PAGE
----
Monday, April 11, 2011

Peru election

Populism is a reflection of, among other things, dissatisfaction with the status quo and established political parties.  In that context, media portrayals of the Peruvian election show a consistent contradiction.

As it currently stands, Ollanta Humala and Keiko Fujimori would go to a second round.  That could change as more votes come in, but the basic idea is the same.  Peruvians are not happy with the status quo and are open to potentially very radical change based more on individuals than on parties.

So CNN International's rhetorical question "Who will make the most of the recent combination of good macroeconomic management and high commodity prices?" is misplaced.  A more accurate question is why so many Peruvians don't believe "macroeconomic management" had any impact on them at all.  Or we have the Wall Street Journal: "financial markets fret that Mr. Humala might reverse the market-oriented policies that have helped turn Peru into one of the world's fastest growing economies." Bloomberg gets more to the point, though far down in the article:

Under Garcia, Peru created 2.5 million jobs and had its first-ever investment-grade ratings from Moody’s Investors Service, Standard & Poor’s and Fitch Ratings. A third of Peruvians still live in poverty, most of them in the Andean highlands where support for Humala is strongest.

This is an old, old story.  Marcoeconomic indicators look great, so the country must be doing all the right things and is held up as a model for others to follow.  So we are perplexed when a majority of people seem so dissatisfied.  The result is that we get the essential causal question backwards.  Instead of asking what effect populism will have on the economy, we need to ask how economic policy helped generate populism.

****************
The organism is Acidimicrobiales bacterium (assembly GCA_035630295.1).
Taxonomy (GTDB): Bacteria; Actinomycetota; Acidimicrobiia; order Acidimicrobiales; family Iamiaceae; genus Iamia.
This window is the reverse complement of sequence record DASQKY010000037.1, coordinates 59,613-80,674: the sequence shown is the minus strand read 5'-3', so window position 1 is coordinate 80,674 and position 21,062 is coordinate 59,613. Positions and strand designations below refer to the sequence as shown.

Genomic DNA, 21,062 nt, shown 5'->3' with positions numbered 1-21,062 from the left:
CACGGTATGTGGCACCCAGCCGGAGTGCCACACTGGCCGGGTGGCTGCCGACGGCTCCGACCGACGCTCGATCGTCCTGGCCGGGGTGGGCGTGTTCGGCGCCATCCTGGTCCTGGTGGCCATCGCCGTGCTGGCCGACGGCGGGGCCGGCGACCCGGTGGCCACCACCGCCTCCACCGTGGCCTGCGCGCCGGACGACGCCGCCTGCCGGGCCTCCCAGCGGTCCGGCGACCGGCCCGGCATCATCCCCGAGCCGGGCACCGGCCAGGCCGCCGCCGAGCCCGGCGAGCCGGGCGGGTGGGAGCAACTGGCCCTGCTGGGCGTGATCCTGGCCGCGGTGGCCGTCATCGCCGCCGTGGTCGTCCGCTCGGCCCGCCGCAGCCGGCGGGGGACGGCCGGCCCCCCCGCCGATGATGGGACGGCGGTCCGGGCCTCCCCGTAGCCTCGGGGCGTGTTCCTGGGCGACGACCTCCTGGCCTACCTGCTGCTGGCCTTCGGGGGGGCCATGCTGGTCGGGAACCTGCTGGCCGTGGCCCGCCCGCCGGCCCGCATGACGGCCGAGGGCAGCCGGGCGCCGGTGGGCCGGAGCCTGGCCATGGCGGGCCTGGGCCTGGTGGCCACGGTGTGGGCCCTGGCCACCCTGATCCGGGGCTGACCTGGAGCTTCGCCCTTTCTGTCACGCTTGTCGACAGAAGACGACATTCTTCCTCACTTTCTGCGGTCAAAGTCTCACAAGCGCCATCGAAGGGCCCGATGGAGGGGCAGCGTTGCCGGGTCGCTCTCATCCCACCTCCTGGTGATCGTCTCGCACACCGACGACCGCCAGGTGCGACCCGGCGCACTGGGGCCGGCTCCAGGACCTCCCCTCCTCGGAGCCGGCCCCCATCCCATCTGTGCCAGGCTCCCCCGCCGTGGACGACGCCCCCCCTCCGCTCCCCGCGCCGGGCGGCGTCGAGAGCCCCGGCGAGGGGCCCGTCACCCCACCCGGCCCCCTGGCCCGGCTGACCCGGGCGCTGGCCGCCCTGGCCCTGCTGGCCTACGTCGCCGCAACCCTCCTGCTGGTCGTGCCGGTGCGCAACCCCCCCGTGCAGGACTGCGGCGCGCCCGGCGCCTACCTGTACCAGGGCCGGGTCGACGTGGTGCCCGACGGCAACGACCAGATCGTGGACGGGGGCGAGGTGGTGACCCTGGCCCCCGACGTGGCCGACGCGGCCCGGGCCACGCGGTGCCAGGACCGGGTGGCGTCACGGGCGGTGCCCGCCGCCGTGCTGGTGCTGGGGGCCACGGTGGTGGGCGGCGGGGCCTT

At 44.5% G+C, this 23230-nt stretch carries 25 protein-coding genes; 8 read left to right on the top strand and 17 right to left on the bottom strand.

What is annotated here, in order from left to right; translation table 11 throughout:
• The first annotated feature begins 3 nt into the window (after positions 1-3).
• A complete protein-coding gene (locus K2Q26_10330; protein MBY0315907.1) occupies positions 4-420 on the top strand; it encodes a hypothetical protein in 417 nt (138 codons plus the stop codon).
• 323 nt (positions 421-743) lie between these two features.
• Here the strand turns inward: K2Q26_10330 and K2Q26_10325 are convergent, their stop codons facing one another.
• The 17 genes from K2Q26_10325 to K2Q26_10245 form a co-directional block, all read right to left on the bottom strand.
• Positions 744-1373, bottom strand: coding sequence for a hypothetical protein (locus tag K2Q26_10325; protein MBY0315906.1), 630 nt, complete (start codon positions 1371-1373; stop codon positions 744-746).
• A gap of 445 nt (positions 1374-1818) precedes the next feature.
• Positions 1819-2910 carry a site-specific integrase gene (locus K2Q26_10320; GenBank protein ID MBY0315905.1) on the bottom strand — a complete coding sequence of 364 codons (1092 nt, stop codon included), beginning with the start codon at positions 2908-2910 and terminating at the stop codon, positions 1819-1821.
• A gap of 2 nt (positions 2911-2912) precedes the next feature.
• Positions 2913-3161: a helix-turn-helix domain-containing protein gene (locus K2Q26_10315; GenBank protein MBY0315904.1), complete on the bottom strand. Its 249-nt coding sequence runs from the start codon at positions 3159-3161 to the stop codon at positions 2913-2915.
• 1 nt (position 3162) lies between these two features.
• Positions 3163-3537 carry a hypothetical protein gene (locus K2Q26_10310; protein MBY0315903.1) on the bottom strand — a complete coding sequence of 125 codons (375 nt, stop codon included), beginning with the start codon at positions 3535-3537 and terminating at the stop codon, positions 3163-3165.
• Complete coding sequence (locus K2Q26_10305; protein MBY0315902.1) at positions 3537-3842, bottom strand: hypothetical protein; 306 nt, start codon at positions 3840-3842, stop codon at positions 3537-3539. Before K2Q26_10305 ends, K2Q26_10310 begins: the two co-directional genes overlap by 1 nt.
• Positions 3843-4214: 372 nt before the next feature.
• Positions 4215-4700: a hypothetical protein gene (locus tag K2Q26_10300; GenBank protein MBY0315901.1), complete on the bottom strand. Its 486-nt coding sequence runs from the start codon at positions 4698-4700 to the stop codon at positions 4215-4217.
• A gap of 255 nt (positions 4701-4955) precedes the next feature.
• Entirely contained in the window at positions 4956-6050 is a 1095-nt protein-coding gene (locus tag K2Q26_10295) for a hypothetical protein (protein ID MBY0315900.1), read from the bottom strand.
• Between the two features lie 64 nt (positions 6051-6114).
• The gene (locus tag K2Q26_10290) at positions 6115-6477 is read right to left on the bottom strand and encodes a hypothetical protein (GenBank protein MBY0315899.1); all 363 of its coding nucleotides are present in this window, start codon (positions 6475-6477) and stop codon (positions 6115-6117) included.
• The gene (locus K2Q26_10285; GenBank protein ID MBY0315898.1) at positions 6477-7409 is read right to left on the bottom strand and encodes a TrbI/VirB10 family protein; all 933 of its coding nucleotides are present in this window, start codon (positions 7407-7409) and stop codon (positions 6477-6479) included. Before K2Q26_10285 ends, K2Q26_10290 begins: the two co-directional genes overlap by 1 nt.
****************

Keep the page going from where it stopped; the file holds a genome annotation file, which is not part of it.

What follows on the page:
10 comments:

ConsDemo 9:09 AM  

Let's also be clear, populism is no magic elixir, often quite the opposite. It always yields authoritarian governments that play favorites in the economy. Yes, the people in favored industries have job protection, everyone else has to make in the informal economy that is created because the excessive taxes and regulations shrink the private economy. Since populist governments also take steps to limit political opposition and ensure the ruling party's control of government, it often doesn't get a fair second hearing. A populist government can win popular support if it has a valuable export commodity, but when they stack the elections, it is hard to tell.

Nolan,  9:45 AM  

"It always yields authoritarian governments that play favorites in the economy."

That's a massive generalization. Lula's PT government relied on populist sentiment, and was hardly authoritarian. I really don't see how there is any connection between economic liberalization and opening political opportunities, as the likes of Calderon and Uribe/Santos are no more tolerant of opposition than the Kirchners or Chavezs of the region.